Effectively honoring an amazing song from an amazing performer requires that you kick against the grass marking the steps of the master. Cash's country music re-oriented toward its blues element gives kickers a general direction for a collection hitting more shin than soupçon. Paul Reddick's "Train of Love" whirs into life on its master tape capstan and jumps track 13 seconds in a show of off-roading; "I have wondered," he ponders in the liner notes, "how things might have been if Johnny had hired Mississippi Fred McDowell (Luther Perkins is chopped liver?) as the guitar player for the Tennessee Three." Clarence "Gatemouth" Brown joins forces with Benjy Davis to swing out "Get Rhythm," taking turns sounding agreeably road-wearied. Chris Thomas King tunes his 12-string guitar "down to B flat standard, which is the way Leadbelly played it," and recasts "Rock Island Line" as a talking blues, which it almost was anyway, then skates away on the train engineer's cheer at cheating the toll (though no one ever asks whether the burned toll man's waiting for him on the return trip). Faced with doing over a perfect song with a perfect arrangement, Garland Jeffreys brilliantly deduces that a little more makes a lot more, and filigrees "I Walk the Line" in accordion and a more pronounced "boom-chicka-boom." Harry Manx's "Long Black Veil" shimmers under his predictable but effective slide guitar and surprising touches of Indian instrumentation, plus desperate gospel-fueled backing vocals, stripping finality from tone, turning the song over into an unsolved mystery. OK, Alvin Youngblood Hart doesn't sound like he knows what he's doing on "Sunday Morning Coming Down"; he asks "Well, who hasn't been there?" in the notes, and the problem is he sounds like almost everybody else who's been there. But then along comes Sleepy LaBeef, sounding like his voice went down one half-step for each of his 68 years, singing "Frankie's Man Johnny" like no one ever told him it wasn't his. Don't settle for walking if you can swoosh.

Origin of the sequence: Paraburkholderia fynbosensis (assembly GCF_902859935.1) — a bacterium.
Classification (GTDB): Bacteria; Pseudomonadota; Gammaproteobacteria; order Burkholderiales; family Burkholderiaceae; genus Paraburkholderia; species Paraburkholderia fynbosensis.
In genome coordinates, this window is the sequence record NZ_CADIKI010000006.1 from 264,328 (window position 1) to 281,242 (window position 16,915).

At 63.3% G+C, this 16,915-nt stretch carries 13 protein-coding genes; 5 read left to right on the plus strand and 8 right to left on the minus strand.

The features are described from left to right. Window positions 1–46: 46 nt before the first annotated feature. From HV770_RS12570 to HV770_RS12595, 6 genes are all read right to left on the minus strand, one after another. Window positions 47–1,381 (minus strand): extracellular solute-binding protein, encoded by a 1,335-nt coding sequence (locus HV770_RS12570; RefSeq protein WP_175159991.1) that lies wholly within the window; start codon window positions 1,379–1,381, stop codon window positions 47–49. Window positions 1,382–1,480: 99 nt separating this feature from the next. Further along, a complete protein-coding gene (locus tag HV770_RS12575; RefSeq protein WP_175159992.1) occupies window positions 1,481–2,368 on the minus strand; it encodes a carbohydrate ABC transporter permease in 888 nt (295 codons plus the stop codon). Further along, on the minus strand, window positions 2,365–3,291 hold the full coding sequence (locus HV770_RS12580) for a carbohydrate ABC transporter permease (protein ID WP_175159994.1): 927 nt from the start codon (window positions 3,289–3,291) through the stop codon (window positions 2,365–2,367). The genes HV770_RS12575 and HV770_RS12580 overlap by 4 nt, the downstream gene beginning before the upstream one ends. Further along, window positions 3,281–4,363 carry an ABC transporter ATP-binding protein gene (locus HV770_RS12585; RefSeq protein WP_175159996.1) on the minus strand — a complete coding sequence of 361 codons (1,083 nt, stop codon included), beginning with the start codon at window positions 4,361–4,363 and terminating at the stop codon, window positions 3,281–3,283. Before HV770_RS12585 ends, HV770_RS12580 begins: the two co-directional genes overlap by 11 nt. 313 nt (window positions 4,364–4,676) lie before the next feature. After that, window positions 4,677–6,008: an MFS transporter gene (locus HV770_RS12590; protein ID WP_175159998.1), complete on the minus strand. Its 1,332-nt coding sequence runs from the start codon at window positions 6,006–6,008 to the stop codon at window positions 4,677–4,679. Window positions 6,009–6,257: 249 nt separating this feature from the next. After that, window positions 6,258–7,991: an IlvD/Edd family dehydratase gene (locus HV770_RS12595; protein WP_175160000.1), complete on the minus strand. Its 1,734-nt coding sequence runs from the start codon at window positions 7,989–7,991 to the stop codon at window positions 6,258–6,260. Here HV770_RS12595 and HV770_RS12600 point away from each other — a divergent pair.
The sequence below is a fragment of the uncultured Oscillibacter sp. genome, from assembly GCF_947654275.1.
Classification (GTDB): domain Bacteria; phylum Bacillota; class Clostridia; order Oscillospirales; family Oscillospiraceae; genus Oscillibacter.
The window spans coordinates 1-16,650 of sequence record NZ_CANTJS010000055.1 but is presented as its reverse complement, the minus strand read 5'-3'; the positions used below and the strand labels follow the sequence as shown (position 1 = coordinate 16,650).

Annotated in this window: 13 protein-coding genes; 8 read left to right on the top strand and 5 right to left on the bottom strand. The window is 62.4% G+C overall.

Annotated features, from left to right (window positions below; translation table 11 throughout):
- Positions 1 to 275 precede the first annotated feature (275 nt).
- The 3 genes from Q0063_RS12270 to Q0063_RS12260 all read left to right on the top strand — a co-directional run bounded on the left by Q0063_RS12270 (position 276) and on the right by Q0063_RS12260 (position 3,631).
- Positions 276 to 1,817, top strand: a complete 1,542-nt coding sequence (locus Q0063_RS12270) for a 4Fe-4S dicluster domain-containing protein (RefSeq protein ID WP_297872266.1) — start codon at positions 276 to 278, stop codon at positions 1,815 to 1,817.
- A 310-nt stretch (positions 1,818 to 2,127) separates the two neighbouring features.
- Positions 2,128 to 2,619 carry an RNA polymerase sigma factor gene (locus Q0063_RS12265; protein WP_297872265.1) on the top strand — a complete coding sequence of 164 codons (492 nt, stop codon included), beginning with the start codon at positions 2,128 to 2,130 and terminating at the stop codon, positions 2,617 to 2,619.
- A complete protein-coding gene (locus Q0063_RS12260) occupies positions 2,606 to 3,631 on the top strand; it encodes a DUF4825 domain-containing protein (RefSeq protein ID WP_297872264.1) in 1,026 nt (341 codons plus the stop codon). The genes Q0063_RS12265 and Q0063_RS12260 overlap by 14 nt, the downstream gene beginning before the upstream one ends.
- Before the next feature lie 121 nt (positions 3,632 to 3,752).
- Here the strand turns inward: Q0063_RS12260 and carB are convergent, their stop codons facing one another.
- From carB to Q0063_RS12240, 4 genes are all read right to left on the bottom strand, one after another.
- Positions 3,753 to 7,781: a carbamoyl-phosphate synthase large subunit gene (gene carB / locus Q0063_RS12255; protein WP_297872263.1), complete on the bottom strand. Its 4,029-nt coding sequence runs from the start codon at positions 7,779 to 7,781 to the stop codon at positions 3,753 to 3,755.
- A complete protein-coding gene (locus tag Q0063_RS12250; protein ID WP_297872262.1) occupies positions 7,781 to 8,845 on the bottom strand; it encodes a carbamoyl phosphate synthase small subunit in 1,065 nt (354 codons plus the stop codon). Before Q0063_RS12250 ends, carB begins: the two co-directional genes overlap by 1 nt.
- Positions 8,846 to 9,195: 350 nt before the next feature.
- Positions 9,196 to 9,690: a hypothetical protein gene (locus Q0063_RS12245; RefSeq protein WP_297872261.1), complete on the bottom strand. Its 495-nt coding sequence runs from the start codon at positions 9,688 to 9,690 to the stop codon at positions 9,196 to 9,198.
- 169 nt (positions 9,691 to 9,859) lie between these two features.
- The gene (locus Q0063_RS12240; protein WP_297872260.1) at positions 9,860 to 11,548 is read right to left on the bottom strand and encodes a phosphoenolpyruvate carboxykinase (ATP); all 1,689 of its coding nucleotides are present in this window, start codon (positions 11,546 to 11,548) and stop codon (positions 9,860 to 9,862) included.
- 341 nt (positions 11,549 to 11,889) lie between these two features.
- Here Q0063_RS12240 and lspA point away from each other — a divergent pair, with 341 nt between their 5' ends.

AllMusic Review by Andrew Hamlin